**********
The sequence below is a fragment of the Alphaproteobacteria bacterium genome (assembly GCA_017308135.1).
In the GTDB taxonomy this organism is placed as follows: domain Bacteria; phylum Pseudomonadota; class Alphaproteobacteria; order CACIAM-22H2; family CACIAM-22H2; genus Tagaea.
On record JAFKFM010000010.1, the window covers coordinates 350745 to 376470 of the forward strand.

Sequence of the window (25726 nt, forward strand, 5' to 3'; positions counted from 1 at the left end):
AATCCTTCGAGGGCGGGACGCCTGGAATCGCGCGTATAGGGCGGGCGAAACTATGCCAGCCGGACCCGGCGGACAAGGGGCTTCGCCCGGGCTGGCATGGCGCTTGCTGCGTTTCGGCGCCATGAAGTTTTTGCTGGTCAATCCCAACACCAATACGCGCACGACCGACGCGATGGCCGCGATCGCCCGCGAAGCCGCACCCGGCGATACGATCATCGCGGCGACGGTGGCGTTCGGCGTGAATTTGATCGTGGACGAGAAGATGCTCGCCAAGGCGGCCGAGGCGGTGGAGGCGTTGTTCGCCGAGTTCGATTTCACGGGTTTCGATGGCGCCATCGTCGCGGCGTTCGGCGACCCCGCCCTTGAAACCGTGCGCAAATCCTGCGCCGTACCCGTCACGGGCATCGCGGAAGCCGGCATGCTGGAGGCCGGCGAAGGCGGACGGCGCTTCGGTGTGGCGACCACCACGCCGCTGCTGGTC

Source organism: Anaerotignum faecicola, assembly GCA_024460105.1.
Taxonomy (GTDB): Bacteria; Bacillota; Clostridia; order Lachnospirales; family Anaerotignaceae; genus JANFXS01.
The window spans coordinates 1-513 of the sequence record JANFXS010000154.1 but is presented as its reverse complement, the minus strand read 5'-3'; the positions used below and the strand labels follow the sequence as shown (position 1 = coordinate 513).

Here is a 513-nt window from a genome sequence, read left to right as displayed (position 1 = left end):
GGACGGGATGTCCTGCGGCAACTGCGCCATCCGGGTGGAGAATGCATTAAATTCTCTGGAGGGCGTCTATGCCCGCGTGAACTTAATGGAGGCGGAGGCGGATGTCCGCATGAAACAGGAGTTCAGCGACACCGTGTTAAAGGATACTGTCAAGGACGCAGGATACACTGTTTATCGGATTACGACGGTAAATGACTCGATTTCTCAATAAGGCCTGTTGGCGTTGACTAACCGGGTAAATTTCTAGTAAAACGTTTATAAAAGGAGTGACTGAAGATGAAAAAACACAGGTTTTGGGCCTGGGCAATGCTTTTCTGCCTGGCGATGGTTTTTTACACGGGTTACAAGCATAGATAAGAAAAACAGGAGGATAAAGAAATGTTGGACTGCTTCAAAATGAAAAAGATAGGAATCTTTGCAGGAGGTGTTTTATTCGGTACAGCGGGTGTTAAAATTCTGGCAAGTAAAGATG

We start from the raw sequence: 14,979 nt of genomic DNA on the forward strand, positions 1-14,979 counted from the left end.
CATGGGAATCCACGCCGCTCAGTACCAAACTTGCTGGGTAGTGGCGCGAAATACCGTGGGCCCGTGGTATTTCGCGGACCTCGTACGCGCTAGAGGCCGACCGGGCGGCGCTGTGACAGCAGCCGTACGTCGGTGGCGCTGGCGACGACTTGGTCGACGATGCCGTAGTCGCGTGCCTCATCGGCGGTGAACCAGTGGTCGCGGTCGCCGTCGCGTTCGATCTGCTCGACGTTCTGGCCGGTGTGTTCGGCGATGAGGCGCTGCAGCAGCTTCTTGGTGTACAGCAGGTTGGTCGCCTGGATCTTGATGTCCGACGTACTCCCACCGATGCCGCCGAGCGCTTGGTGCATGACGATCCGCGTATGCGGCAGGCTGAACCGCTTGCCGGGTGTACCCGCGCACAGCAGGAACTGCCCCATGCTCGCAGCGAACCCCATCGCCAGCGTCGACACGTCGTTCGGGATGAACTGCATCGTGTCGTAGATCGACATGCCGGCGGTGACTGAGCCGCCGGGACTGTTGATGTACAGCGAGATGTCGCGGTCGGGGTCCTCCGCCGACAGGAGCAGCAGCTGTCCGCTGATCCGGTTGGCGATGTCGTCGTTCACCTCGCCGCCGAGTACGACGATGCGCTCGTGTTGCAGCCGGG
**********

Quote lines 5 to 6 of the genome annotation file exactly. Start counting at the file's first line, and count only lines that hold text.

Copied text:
AATCCTTCGAGGGCGGGACGCCTGGAATCGCGCGTATAGGGCGGGCGAAACTATGCCAGCCGGACCCGGCGGACAAGGGGCTTCGCCCGGGCTGGCATGGCGCTTGCTGCGTTTCGGCGCCATGAAGTTTTTGCTGGTCAATCCCAACACCAATACGCGCACGACCGACGCGATGGCCGCGATCGCCCGCGAAGCCGCACCCGGCGATACGATCATCGCGGCGACGGTGGCGTTCGGCGTGAATTTGATCGTGGACGAGAAGATGCTCGCCAAGGCGGCCGAGGCGGTGGAGGCGTTGTTCGCCGAGTTCGATTTCACGGGTTTCGATGGCGCCATCGTCGCGGCGTTCGGCGACCCCGCCCTTGAAACCGTGCGCAAATCCTGCGCCGTACCCGTCACGGGCATCGCGGAAGCCGGCATGCTGGAGGCCGGCGAAGGCGGACGGCGCTTCGGTGTGGCGACCACCACGCCGCTGCTGGTC

Source organism: Anaerotignum faecicola, assembly GCA_024460105.1.